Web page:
|Publication number||US5760587 A|
|Application number||US 08/496,637|
|Publication date||Jun 2, 1998|
|Filing date||Jun 28, 1995|
|Priority date||Jun 28, 1995|
|Publication number||08496637, 496637, US 5760587 A, US 5760587A, US-A-5760587, US5760587 A, US5760587A|
|Inventors||Thomas Patrick Harvey|
|Original Assignee||Ford Global Technologies, Inc.|
|Export Citation||BiBTeX, EndNote, RefMan|
|Patent Citations (9), Non-Patent Citations (4), Referenced by (156), Classifications (14), Legal Events (5)|
|External Links: USPTO, USPTO Assignment, Espacenet|
1. Field of the Invention
The present invention relates to measurement systems for batteries
2. Description of the Related Art
In the operation of an electrically-powered vehicle, it is desirable to monitor the individual voltages of the batteries which in combination provide power for propulsion of the vehicle. By monitoring these voltages, a battery which is nearing the end of its useful life can be identified and replaced prior to failure. Also, by monitoring the state of charge of the batteries while the batteries are charging at a charging station, an ideal charging of the batteries can be accomplished.
Although several systems for measuring battery voltage are known, a particularly high-resolution comparison of battery voltage with a voltage threshold can be valuable, especially when monitoring some battery technologies.
Another desirable function related to the batteries of an electric vehicle is detecting when an electrical conductivity leakage path exists between any of the batteries and the chassis ground of the vehicle. Typically, the batteries of an electric vehicle are isolated by design from the chassis ground of the vehicle. However, due to leakage of electrolyte from a cracked battery case or through battery vents, or due to other factors, an electrical conductivity leakage path can be formed between a battery and chassis ground. It is desirable to detect such a path and replace the battery responsible for the conductivity leakage path
Therefore, a battery measurement system which provides effective electrical conductivity leakage detection will provide an advantage over known battery measurement systems. Likewise, a battery measurement system which provides a high-resolution comparison of battery voltage with a voltage threshold will provide an advantage over known systems.
The present invention provides a method for detecting an electrical conductivity leakage path in a vehicle having a plurality of batteries coupled in series and having a chassis ground. The method comprises the step of (a) providing a voltage divider for each of the batteries, each voltage divider having an output having a voltage at a potential between the potentials of the positive and negative terminals of the voltage divider's respective battery. The method also includes the step of (b) providing a plurality of electrical connections, each switchable between open and closed, each between a voltage divider output and chassis ground Also, the method comprises the steps of (c) closing the switchable electrical connection between the first voltage divider output and chassis ground. In addition, the method includes the steps of (d) measuring the voltage at the first voltage divider output with the switchable electrical connection between that voltage divider output and chassis ground closed; and (e) opening the switchable electrical connection between the first voltage divider output and chassis ground.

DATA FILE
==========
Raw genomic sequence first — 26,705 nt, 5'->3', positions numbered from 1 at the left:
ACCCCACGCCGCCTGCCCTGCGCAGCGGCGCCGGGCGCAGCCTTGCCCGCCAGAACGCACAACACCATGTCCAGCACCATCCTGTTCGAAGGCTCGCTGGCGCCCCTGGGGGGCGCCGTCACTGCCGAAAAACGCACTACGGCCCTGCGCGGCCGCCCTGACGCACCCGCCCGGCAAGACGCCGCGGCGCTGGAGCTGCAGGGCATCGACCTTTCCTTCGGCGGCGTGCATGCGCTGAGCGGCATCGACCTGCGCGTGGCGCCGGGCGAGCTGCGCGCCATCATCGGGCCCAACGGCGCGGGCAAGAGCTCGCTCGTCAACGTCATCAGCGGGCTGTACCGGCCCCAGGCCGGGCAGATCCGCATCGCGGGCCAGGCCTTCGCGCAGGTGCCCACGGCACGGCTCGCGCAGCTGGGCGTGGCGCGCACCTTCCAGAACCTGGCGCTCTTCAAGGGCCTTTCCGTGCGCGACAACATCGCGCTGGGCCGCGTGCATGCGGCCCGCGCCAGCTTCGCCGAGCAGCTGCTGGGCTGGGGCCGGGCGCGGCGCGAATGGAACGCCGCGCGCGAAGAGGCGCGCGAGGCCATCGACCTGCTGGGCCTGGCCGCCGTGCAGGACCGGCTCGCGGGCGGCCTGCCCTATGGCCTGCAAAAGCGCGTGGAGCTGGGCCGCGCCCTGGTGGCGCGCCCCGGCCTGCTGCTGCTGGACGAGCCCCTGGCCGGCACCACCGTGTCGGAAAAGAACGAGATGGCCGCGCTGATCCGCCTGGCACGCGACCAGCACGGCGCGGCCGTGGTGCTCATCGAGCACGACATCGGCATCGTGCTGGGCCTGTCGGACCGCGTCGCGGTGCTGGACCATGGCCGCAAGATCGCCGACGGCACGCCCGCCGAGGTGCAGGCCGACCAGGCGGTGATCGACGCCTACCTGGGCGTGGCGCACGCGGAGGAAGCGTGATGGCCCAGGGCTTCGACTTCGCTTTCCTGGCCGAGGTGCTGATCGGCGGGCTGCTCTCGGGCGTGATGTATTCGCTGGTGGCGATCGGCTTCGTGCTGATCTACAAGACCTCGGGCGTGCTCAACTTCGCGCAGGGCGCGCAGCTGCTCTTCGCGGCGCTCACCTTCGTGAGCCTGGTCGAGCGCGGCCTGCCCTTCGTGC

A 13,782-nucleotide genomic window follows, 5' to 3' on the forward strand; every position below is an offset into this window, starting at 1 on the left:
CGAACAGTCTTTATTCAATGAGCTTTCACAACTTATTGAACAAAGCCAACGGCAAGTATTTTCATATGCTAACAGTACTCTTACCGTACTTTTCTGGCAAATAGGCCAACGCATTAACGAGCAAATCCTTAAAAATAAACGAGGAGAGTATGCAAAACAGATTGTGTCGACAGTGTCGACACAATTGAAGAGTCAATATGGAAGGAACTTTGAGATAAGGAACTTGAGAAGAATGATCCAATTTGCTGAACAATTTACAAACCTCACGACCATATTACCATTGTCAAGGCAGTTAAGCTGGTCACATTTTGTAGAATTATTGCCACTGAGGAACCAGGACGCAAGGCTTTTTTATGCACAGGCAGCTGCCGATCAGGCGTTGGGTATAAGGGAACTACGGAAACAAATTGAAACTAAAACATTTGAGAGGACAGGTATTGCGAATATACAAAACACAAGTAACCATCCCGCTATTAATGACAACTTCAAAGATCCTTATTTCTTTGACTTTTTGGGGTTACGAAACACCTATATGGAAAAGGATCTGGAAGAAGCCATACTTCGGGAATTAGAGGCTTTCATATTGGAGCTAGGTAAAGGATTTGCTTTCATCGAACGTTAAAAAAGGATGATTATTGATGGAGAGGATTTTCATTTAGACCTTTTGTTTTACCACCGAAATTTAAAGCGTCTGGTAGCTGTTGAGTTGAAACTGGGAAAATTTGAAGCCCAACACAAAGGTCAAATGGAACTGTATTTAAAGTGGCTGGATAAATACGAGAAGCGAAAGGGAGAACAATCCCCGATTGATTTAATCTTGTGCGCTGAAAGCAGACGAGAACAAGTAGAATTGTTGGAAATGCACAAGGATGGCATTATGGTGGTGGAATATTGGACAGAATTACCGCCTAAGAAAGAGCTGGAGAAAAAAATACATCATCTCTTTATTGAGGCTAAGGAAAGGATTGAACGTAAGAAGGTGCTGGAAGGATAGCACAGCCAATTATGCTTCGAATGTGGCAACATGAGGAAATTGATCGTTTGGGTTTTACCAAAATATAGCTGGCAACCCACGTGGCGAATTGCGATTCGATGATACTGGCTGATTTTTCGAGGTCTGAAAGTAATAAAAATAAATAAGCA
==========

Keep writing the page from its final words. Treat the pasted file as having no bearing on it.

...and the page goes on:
This invention provides effective electrical conductivity leakage detection and identification of the location of the leakage. The invention further provides a high-resolution comparison of battery voltage with a voltage threshold. Thus, the present invention provides advantages over known battery measurement systems.
FIG. 1 is a block diagram of a battery measurement system according to one embodiment of the present invention.
FIG. 2 is a block diagram of a battery measurement module 26 of FIG. 1.
FIG. 3 is a graph showing voltage measurements taken by battery measurement modules 26 while performing a test for an electrical conductivity leakage path from batteries 20.
FIG. 4 is a plan view of a battery 20, showing a mounting design for a battery measurement module 26.
FIG. 5 shows an alternative mounting design for a battery measurement module 26.
FIG. 6 shows a design for an alternative battery measurement module 26'.
FIG. 7 is a graph showing voltage measurements taken by battery measurement modules 26' while performing a test for an electrical conductivity leakage path from batteries 20.
Referring to FIG. 1; a battery measurement system according to one embodiment of the present invention will be discussed. In this embodiment of the present invention, batteries 20A-20D are "traction batteries" of an electric vehicle. "Traction batteries" are so named because they provide power for the propulsion of the vehicle. In FIG. 1, four traction batteries are shown, but in reality the number can vary widely based on requirements of the vehicle and on the particular battery technology being used. In one proposed configuration, 28 lead-acid batteries, each having a potential of 12 volts, are used.
Batteries 20A-20D are connected in series. The series connection has a positive terminal (+) and a negative terminal (-) from which power for the propulsion of the vehicle is extracted from batteries 20A-20D. With 28 12-volt lead acid batteries, the nominal voltage between the (+) and (-) terminals of the series connection of traction batteries is thus 336 volts.